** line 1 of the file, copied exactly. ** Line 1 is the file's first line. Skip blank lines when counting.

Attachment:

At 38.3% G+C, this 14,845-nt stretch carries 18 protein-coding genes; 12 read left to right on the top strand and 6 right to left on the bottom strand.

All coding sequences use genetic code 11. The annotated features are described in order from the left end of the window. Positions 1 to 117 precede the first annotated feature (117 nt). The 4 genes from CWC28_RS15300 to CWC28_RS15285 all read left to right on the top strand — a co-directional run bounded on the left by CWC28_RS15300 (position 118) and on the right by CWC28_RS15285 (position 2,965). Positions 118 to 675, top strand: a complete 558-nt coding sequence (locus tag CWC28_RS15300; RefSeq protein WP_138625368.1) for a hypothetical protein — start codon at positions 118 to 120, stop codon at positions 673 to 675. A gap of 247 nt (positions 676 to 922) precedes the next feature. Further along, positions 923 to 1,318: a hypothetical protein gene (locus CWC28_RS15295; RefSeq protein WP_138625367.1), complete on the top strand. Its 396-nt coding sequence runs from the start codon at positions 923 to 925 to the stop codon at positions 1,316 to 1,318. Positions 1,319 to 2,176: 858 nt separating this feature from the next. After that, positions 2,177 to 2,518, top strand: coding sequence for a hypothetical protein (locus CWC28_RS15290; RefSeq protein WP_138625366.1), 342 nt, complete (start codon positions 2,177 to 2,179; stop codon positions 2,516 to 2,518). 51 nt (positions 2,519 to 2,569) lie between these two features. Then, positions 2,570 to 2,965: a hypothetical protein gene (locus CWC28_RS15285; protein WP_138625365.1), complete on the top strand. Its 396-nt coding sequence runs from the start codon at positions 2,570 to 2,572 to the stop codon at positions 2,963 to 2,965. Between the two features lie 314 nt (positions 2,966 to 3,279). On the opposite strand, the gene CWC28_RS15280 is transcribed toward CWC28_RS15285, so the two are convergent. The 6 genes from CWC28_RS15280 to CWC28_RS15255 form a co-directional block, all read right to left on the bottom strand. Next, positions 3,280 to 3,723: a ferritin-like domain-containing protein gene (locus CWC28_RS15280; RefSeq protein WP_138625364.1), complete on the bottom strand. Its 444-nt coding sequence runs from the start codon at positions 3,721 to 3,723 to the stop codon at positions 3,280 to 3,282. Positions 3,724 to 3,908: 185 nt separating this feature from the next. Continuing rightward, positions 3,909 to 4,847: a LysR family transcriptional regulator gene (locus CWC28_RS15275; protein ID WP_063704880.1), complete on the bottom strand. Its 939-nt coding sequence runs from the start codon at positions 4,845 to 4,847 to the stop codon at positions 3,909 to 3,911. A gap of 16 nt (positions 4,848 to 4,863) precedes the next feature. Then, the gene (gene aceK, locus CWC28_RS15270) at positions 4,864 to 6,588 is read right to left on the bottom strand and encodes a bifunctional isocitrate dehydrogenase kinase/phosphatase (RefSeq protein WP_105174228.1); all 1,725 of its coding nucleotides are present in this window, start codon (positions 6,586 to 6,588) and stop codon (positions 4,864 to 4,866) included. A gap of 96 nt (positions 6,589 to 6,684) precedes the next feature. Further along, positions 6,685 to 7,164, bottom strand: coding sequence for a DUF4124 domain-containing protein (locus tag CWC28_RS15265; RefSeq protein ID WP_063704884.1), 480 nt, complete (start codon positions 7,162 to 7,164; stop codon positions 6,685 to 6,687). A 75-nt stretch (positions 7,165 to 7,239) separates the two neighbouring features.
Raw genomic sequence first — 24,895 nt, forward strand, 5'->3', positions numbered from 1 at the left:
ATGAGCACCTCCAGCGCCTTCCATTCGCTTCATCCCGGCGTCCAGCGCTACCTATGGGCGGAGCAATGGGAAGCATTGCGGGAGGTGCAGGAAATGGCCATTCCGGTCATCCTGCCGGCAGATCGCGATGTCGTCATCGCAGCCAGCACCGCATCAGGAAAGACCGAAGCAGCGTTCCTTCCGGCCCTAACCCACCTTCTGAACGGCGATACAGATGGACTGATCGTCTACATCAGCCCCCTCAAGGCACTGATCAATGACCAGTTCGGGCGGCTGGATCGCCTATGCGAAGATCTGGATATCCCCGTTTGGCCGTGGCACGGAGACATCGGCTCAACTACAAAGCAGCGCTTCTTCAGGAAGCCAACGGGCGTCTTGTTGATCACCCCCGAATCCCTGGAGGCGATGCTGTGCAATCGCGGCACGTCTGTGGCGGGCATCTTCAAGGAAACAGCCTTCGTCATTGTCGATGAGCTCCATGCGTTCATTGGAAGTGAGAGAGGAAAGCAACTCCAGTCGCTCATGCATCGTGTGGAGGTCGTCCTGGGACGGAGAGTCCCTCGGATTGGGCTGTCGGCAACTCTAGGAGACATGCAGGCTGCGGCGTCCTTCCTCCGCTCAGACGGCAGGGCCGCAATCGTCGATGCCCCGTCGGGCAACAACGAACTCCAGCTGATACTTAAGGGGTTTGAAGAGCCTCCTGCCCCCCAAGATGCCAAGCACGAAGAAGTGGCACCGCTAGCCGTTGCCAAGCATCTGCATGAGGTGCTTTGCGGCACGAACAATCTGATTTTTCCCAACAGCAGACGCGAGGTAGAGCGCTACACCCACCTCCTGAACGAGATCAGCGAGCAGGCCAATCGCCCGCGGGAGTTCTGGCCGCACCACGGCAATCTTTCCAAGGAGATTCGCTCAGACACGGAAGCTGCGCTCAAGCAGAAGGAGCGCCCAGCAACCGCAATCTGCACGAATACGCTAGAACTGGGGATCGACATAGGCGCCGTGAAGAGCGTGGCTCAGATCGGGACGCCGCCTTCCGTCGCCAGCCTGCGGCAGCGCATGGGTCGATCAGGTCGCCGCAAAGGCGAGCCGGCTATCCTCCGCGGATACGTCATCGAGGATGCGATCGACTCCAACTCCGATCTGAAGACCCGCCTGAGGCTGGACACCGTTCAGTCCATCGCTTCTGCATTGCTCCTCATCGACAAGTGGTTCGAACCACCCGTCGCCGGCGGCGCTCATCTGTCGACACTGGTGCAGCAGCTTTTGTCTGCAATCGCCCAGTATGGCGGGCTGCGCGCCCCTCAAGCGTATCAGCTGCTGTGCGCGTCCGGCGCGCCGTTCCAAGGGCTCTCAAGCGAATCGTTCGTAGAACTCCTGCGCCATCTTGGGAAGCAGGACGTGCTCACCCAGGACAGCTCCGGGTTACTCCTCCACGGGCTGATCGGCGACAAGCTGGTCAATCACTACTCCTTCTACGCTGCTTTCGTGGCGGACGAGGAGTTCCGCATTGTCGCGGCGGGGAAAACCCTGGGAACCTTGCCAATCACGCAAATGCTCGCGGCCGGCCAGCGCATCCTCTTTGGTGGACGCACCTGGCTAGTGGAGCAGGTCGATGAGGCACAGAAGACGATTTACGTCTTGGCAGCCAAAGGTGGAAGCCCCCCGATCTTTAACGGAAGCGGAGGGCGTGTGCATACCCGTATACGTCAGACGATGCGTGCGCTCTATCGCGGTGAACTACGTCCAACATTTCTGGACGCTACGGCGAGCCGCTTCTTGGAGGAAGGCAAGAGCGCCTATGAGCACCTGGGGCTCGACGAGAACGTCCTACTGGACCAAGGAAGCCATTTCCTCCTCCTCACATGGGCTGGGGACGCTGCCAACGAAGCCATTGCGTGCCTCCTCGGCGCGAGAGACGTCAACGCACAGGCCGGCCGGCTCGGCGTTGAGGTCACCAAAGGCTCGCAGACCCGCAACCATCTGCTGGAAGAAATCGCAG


At 38.3% G+C, this 14,845-nt stretch carries 18 protein-coding genes; 12 read left to right on the top strand and 6 right to left on the bottom strand.